Can the Midnight hold up to its promises though? Let's find out.

Source used:
1. iFi Zen DAC + iFi Zen CAN (IEMatch + iSilencer Plus + iPurifier3 + iPower + iPowerX + USB 3.0 cable)
2. Sony Zx300 (MrW WalkmanOne w/ Dawn2.1 + Plus v2 + J region + DAC initialized)
3. Sony A55 (MrW WalkmanOne w/ Neutral + Plus v2 + J region + DAC initialized)
4. Shanling M3x Limited (Apodizing fast roll-off filter)
5. Monolith USB DAC
6. Apple Dongle
7. Samsung Galaxy S9+ SE out (Exynos)

1. 32Ω Impedance / 106dB Sensitivity.
2. Pretty easy to drive. My Samsung S9+ and Apple Dongle drove the Midnight with ease. Drivability shouldn't be an issue here.


The Midnight comes with a standard SeeAudio rounded hard shell case, 1 set of silicone eartips (S, MS, M, ML, L) that looks godly similar to the a07 eartips, a silver-plated 3.5mm cable and lastly, the IEM itself.

Overall, pretty happy with the accessories here as they are an upgrade over what we got with the Yume. The stock eartips of the Yume weren't the best and I am super glad that they have decided to change it to what they are now.

In terms of fit, well, I find them to fit very similarly to the Bravery. This means that I have to size down the eartips to size S (I normally use M) in order for them to fit (and sound) correct. Since this is about fit, YMMV.

I am, however, very glad that the large fins from the OG Yume are removed. After a while, the large fins do kind of dig into my ears and I am glad that the Midnight is free of fins and all fins related issues.

*This review is done using only the stock eartips (size S) and stock cable.


In terms of sound, tonality wise, Midnight is quite tonally balanced IMO. The SeeAudio Midnight is tuned to Crinacle's IEF-Neutral target with a Harman 2019-like bass boost. In other words, SeeAudio Midnight has a clean sub-bass focused +10dB bass boost, a more conservative pinna gain (in comparison to Harman's 2019 pinna), and a treble that is relatively smooth without any unnecessary spikes and peaks. Below shows the FR graph of the Midnight and another showing the FR graph comparison between Midnight vs Yume.


Midnight vs Yume Squig.png

As you can see from the FR graph, the SeeAudio Midnight is quite literally Yume with B A S S… (and also better extended up top). As mentioned by other reviewers, one of the biggest drawbacks of the Yume in terms of tonality is its bass. Its bass is just too "lightweight" and doesn’t "pack any punch". Its bass slam is so weak to the point where with some tracks, its bass sounds like it is "hitting a wet cardboard".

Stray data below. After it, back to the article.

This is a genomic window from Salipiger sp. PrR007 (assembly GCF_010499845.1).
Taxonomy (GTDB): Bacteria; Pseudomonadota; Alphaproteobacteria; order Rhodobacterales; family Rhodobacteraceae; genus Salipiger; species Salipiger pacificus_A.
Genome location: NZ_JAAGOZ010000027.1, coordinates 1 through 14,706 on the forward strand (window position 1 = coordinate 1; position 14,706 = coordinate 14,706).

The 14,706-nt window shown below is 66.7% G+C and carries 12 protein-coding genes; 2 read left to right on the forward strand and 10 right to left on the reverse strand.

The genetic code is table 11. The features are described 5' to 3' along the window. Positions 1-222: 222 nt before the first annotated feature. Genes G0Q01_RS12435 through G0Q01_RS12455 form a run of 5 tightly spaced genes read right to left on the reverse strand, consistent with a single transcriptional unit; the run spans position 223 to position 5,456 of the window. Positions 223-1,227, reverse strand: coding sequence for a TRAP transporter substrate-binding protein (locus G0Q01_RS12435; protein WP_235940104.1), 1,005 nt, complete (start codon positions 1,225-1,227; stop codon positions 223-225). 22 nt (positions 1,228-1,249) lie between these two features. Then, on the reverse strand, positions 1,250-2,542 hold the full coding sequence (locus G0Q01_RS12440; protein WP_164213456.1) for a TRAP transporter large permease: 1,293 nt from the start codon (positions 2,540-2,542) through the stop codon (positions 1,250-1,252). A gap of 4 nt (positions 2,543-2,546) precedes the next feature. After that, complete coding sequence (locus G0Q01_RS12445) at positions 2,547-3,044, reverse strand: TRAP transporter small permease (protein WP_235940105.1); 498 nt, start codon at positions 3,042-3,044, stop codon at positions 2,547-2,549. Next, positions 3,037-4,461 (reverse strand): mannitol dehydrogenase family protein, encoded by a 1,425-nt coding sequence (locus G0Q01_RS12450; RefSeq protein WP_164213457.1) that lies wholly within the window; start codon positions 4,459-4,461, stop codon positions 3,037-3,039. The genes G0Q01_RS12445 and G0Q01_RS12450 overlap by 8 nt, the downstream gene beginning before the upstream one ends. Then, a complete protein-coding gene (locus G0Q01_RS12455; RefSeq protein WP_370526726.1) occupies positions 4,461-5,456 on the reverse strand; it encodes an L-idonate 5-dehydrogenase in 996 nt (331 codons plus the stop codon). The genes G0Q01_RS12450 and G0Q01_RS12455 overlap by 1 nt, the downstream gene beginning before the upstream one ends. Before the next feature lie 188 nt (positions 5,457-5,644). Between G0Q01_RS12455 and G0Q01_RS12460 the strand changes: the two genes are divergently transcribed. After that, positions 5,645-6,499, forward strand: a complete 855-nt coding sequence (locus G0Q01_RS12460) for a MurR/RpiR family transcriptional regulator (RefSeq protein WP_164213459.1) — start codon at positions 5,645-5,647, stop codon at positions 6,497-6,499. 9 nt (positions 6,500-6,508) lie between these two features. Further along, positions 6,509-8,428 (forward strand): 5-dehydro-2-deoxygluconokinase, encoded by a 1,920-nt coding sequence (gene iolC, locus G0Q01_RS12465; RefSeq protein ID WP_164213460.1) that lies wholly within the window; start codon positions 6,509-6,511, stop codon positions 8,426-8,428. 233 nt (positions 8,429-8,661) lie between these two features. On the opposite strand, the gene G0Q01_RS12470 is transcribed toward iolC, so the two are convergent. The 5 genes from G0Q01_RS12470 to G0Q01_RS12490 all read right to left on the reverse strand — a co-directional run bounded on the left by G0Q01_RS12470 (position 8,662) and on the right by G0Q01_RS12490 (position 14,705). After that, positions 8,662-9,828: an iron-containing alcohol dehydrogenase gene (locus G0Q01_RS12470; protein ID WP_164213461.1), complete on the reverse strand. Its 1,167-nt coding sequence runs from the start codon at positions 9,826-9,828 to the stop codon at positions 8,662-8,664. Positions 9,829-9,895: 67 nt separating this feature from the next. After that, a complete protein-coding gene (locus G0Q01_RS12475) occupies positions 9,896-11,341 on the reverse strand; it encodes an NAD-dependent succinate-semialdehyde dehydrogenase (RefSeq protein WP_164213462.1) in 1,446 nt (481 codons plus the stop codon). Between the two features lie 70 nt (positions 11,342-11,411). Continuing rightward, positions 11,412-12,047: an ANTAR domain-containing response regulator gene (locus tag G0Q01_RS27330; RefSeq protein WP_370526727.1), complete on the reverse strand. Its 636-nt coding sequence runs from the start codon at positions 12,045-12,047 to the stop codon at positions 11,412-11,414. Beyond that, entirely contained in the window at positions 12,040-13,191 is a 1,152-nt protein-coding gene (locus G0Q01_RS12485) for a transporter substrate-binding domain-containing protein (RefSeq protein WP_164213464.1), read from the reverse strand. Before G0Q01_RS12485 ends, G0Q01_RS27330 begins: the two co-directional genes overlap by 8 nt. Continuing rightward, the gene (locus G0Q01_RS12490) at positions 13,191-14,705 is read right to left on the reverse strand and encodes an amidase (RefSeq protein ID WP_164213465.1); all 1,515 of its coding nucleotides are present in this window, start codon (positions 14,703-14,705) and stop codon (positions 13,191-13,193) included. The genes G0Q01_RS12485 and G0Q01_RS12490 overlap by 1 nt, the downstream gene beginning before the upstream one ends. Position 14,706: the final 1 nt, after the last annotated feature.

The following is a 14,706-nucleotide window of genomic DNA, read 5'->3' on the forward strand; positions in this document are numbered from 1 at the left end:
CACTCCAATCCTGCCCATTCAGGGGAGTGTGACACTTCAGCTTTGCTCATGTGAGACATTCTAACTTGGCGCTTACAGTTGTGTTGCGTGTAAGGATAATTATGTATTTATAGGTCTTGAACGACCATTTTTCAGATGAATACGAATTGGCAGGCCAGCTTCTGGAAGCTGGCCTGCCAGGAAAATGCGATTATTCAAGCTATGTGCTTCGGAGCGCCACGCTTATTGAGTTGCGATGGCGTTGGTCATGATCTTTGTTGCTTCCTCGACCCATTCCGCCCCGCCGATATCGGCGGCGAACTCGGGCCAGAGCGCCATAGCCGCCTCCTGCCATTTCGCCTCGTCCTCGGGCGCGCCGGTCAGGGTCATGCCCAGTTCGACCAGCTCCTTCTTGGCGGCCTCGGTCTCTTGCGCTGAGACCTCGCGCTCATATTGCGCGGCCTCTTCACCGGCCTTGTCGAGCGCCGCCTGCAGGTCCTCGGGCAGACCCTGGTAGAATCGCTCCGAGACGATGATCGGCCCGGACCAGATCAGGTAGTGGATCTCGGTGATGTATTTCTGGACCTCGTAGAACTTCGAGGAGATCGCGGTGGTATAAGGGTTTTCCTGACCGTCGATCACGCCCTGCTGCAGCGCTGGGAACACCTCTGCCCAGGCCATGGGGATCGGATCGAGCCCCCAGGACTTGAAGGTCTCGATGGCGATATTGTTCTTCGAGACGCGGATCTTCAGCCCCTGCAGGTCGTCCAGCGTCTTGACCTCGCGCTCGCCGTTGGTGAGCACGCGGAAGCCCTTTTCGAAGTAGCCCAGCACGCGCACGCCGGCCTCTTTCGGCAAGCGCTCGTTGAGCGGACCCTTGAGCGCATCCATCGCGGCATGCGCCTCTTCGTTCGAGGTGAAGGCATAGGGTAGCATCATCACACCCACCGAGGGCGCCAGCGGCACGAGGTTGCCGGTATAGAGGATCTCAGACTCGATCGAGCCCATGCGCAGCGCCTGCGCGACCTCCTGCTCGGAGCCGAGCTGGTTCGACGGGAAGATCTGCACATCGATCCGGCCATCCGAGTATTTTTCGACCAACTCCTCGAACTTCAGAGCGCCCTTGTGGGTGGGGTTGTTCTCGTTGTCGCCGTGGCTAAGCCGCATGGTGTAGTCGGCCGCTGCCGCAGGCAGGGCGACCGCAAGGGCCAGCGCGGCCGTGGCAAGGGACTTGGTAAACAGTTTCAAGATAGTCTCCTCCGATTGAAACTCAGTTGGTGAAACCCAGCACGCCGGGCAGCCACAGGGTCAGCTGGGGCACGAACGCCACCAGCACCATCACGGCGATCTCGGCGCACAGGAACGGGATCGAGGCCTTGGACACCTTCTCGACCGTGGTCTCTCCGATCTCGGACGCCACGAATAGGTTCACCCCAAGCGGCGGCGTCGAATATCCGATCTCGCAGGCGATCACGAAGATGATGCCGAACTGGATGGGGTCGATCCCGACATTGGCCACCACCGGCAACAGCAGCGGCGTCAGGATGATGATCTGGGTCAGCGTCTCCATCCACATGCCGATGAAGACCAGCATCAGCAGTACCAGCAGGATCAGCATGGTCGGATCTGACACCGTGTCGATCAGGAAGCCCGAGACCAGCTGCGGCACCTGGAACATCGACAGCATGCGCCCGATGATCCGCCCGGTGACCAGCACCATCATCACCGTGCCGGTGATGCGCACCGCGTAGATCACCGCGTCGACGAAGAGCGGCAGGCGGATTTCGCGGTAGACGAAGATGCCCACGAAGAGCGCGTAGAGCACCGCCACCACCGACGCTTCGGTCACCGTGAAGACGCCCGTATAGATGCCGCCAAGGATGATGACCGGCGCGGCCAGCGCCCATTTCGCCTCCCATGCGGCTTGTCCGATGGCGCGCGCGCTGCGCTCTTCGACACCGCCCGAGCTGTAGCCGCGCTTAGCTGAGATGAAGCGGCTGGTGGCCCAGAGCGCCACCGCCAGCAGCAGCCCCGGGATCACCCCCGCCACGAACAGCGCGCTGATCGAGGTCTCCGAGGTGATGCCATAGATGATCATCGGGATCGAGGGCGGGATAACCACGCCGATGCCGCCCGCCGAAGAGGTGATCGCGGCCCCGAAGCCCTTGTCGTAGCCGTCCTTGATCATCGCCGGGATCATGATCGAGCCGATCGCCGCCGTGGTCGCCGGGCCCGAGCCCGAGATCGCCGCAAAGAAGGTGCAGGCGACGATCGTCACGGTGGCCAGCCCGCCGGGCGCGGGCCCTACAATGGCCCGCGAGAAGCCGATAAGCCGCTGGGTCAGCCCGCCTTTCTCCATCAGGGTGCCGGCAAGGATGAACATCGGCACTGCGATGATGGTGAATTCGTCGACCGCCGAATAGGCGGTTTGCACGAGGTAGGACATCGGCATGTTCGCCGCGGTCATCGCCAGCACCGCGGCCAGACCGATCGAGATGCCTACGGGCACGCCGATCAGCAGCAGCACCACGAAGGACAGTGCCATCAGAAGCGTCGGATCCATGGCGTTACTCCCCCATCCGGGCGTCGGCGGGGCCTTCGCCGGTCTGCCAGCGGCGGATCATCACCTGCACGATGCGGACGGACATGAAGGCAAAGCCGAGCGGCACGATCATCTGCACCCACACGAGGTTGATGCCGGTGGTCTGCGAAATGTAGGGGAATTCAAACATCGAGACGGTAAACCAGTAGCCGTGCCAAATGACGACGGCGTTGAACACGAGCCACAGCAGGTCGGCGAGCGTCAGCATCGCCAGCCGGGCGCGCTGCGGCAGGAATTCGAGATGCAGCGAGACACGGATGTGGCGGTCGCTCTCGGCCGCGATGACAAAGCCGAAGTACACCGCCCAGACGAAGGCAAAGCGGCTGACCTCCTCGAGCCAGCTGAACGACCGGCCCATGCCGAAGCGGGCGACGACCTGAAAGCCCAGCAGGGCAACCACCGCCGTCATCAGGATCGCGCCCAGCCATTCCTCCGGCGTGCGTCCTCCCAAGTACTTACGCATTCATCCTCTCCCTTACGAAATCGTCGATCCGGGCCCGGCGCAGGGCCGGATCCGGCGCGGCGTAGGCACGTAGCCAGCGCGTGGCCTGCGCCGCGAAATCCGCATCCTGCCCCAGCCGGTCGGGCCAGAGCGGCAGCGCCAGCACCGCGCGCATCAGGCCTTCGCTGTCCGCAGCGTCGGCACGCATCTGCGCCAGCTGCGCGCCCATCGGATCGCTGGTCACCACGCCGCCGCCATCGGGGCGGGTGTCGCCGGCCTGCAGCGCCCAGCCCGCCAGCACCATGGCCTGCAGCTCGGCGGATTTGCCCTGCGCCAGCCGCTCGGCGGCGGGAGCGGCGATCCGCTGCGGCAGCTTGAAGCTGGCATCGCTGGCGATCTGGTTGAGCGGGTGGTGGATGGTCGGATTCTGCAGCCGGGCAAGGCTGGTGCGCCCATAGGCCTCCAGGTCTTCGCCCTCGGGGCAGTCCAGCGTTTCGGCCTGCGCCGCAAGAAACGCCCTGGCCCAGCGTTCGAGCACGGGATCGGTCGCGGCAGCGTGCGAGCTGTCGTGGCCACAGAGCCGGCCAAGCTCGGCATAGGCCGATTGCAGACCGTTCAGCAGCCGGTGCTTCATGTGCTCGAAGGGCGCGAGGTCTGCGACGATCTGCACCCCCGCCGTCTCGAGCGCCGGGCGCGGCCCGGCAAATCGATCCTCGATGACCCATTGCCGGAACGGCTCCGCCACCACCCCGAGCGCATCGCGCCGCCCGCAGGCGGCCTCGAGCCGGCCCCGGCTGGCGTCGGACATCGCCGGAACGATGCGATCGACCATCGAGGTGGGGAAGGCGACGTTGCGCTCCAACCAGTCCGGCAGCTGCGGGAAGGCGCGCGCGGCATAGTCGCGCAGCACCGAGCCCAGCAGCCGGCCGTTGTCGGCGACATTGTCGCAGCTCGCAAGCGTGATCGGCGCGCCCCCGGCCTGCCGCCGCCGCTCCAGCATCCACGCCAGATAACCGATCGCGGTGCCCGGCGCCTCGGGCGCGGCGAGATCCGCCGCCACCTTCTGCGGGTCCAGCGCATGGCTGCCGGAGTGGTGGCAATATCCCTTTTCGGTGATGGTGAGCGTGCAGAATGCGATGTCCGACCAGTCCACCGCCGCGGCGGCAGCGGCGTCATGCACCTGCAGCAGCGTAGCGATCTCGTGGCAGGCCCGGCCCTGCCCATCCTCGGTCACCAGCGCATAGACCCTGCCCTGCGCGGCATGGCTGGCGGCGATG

With the Midnight, bass is much better. Bass here sounds full, punchy, well-extended and much more authoritative than Yume's bass. Its sub-bass is boosted but well-controlled, bass slam is good, and no dirty bass bleed can be detected into the mids. It is warmer than the OG Yume though, especially in the mid-bass section where it is noticeably warmer and punchier.

The extra warmth carries through to the midrange of the Midnight. Midnight's midrange is full and lush sounding with a slight hint of warmth. In comparison to the OG Yume, you do lose out a bit of the OG Yume's clean and lean midrange, but what you get in return is a midrange that is slightly warmer, more natural, fuller and most importantly, more pleasing to the ears.

In terms of vocal presentation, similarly to the mids, both male and female vocals here sound lush and full. Just like the OG Yume, vocals here are more on the intimate side. In terms of vocal placement, I find them to be "just right". Not too forward nor too laidback. However, personally I do prefer a tad bit more forwardness to my vocals. A more "Harman 2019"-like pinna would be perfect for my taste. For those that have preferences similar to mine (or to the Harman 2019 target), do keep in mind that Midnight's vocal presentation might be a bit too laidback for you. This is just a matter of taste and personal preference so YMMV.